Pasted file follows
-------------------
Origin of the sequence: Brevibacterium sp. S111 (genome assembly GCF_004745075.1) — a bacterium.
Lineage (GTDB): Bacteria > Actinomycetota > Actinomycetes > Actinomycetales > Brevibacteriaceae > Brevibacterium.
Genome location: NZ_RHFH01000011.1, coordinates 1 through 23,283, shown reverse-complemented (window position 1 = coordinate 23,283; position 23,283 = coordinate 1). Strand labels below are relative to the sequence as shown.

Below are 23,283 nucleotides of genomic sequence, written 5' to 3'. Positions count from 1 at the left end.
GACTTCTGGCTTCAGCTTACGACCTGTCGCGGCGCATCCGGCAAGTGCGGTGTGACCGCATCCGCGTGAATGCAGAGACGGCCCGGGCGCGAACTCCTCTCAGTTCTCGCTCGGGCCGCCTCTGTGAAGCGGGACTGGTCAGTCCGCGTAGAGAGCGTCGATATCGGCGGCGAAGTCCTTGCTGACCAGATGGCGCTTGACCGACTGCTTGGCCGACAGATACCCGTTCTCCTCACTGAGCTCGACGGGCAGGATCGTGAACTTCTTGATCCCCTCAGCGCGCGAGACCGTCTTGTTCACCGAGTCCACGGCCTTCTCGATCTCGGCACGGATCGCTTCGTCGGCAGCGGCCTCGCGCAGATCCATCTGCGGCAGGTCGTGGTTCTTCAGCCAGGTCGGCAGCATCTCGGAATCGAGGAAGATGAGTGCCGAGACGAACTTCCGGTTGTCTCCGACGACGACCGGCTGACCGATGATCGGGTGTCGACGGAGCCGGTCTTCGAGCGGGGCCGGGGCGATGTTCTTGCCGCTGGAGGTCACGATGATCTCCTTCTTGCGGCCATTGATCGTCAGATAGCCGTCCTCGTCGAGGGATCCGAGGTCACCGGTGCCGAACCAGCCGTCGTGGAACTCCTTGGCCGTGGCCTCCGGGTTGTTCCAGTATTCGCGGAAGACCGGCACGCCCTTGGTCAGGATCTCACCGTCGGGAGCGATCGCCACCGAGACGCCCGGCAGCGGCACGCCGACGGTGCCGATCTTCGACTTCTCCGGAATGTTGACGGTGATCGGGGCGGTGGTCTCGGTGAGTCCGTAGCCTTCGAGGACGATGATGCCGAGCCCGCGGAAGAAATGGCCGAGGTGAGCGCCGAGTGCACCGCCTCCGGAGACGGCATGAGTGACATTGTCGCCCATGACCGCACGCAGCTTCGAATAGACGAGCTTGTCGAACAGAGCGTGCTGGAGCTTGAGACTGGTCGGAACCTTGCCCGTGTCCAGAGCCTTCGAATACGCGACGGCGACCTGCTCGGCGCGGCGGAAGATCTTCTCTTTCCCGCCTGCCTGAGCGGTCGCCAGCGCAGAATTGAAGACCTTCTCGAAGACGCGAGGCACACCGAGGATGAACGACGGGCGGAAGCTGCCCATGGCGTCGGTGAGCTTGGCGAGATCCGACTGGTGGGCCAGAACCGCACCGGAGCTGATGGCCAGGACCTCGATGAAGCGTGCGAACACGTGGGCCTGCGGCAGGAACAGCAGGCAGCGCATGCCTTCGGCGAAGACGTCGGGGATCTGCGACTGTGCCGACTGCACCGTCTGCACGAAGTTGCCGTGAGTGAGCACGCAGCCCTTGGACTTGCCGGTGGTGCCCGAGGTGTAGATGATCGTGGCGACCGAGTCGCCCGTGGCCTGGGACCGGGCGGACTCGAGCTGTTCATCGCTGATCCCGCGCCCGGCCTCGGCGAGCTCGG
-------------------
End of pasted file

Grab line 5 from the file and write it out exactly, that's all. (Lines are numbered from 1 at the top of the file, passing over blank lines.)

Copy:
GACTTCTGGCTTCAGCTTACGACCTGTCGCGGCGCATCCGGCAAGTGCGGTGTGACCGCATCCGCGTGAATGCAGAGACGGCCCGGGCGCGAACTCCTCTCAGTTCTCGCTCGGGCCGCCTCTGTGAAGCGGGACTGGTCAGTCCGCGTAGAGAGCGTCGATATCGGCGGCGAAGTCCTTGCTGACCAGATGGCGCTTGACCGACTGCTTGGCCGACAGATACCCGTTCTCCTCACTGAGCTCGACGGGCAGGATCGTGAACTTCTTGATCCCCTCAGCGCGCGAGACCGTCTTGTTCACCGAGTCCACGGCCTTCTCGATCTCGGCACGGATCGCTTCGTCGGCAGCGGCCTCGCGCAGATCCATCTGCGGCAGGTCGTGGTTCTTCAGCCAGGTCGGCAGCATCTCGGAATCGAGGAAGATGAGTGCCGAGACGAACTTCCGGTTGTCTCCGACGACGACCGGCTGACCGATGATCGGGTGTCGACGGAGCCGGTCTTCGAGCGGGGCCGGGGCGATGTTCTTGCCGCTGGAGGTCACGATGATCTCCTTCTTGCGGCCATTGATCGTCAGATAGCCGTCCTCGTCGAGGGATCCGAGGTCACCGGTGCCGAACCAGCCGTCGTGGAACTCCTTGGCCGTGGCCTCCGGGTTGTTCCAGTATTCGCGGAAGACCGGCACGCCCTTGGTCAGGATCTCACCGTCGGGAGCGATCGCCACCGAGACGCCCGGCAGCGGCACGCCGACGGTGCCGATCTTCGACTTCTCCGGAATGTTGACGGTGATCGGGGCGGTGGTCTCGGTGAGTCCGTAGCCTTCGAGGACGATGATGCCGAGCCCGCGGAAGAAATGGCCGAGGTGAGCGCCGAGTGCACCGCCTCCGGAGACGGCATGAGTGACATTGTCGCCCATGACCGCACGCAGCTTCGAATAGACGAGCTTGTCGAACAGAGCGTGCTGGAGCTTGAGACTGGTCGGAACCTTGCCCGTGTCCAGAGCCTTCGAATACGCGACGGCGACCTGCTCGGCGCGGCGGAAGATCTTCTCTTTCCCGCCTGCCTGAGCGGTCGCCAGCGCAGAATTGAAGACCTTCTCGAAGACGCGAGGCACACCGAGGATGAACGACGGGCGGAAGCTGCCCATGGCGTCGGTGAGCTTGGCGAGATCCGACTGGTGGGCCAGAACCGCACCGGAGCTGATGGCCAGGACCTCGATGAAGCGTGCGAACACGTGGGCCTGCGGCAGGAACAGCAGGCAGCGCATGCCTTCGGCGAAGACGTCGGGGATCTGCGACTGTGCCGACTGCACCGTCTGCACGAAGTTGCCGTGAGTGAGCACGCAGCCCTTGGACTTGCCGGTGGTGCCCGAGGTGTAGATGATCGTGGCGACCGAGTCGCCCGTGGCCTGGGACCGGGCGGACTCGAGCTGTTCATCGCTGATCCCGCGCCCGGCCTCGGCGAGCTCGG